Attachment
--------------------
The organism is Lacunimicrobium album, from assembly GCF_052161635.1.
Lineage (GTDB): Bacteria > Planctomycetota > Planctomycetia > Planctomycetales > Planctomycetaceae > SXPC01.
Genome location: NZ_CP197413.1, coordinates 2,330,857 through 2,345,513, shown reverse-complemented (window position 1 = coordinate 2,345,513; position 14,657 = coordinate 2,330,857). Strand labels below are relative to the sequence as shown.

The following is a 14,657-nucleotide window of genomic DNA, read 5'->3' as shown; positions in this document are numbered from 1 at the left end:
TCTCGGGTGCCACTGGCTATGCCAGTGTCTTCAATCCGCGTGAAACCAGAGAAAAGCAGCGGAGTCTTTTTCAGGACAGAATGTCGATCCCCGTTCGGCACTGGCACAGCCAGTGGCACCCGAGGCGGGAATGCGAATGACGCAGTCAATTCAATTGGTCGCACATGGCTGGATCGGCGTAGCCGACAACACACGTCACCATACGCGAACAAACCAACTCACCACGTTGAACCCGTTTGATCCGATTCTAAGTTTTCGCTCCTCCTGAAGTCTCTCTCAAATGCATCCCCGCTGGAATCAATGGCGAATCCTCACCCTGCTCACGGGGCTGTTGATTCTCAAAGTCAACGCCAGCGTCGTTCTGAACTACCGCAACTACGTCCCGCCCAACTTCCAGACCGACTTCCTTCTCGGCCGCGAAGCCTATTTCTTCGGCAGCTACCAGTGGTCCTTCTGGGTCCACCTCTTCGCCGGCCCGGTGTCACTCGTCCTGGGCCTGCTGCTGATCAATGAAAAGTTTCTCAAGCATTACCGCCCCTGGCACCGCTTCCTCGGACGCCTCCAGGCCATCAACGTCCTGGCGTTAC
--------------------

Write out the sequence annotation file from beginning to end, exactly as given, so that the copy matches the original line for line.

The organism is Lacunimicrobium album, from assembly GCF_052161635.1.
Lineage (GTDB): Bacteria > Planctomycetota > Planctomycetia > Planctomycetales > Planctomycetaceae > SXPC01.
Genome location: NZ_CP197413.1, coordinates 2,330,857 through 2,345,513, shown reverse-complemented (window position 1 = coordinate 2,345,513; position 14,657 = coordinate 2,330,857). Strand labels below are relative to the sequence as shown.

The following is a 14,657-nucleotide window of genomic DNA, read 5'->3' as shown; positions in this document are numbered from 1 at the left end:
TCTCGGGTGCCACTGGCTATGCCAGTGTCTTCAATCCGCGTGAAACCAGAGAAAAGCAGCGGAGTCTTTTTCAGGACAGAATGTCGATCCCCGTTCGGCACTGGCACAGCCAGTGGCACCCGAGGCGGGAATGCGAATGACGCAGTCAATTCAATTGGTCGCACATGGCTGGATCGGCGTAGCCGACAACACACGTCACCATACGCGAACAAACCAACTCACCACGTTGAACCCGTTTGATCCGATTCTAAGTTTTCGCTCCTCCTGAAGTCTCTCTCAAATGCATCCCCGCTGGAATCAATGGCGAATCCTCACCCTGCTCACGGGGCTGTTGATTCTCAAAGTCAACGCCAGCGTCGTTCTGAACTACCGCAACTACGTCCCGCCCAACTTCCAGACCGACTTCCTTCTCGGCCGCGAAGCCTATTTCTTCGGCAGCTACCAGTGGTCCTTCTGGGTCCACCTCTTCGCCGGCCCGGTGTCACTCGTCCTGGGCCTGCTGCTGATCAATGAAAAGTTTCTCAAGCATTACCGCCCCTGGCACCGCTTCCTCGGACGCCTCCAGGCCATCAACGTCCTGGCGTTAC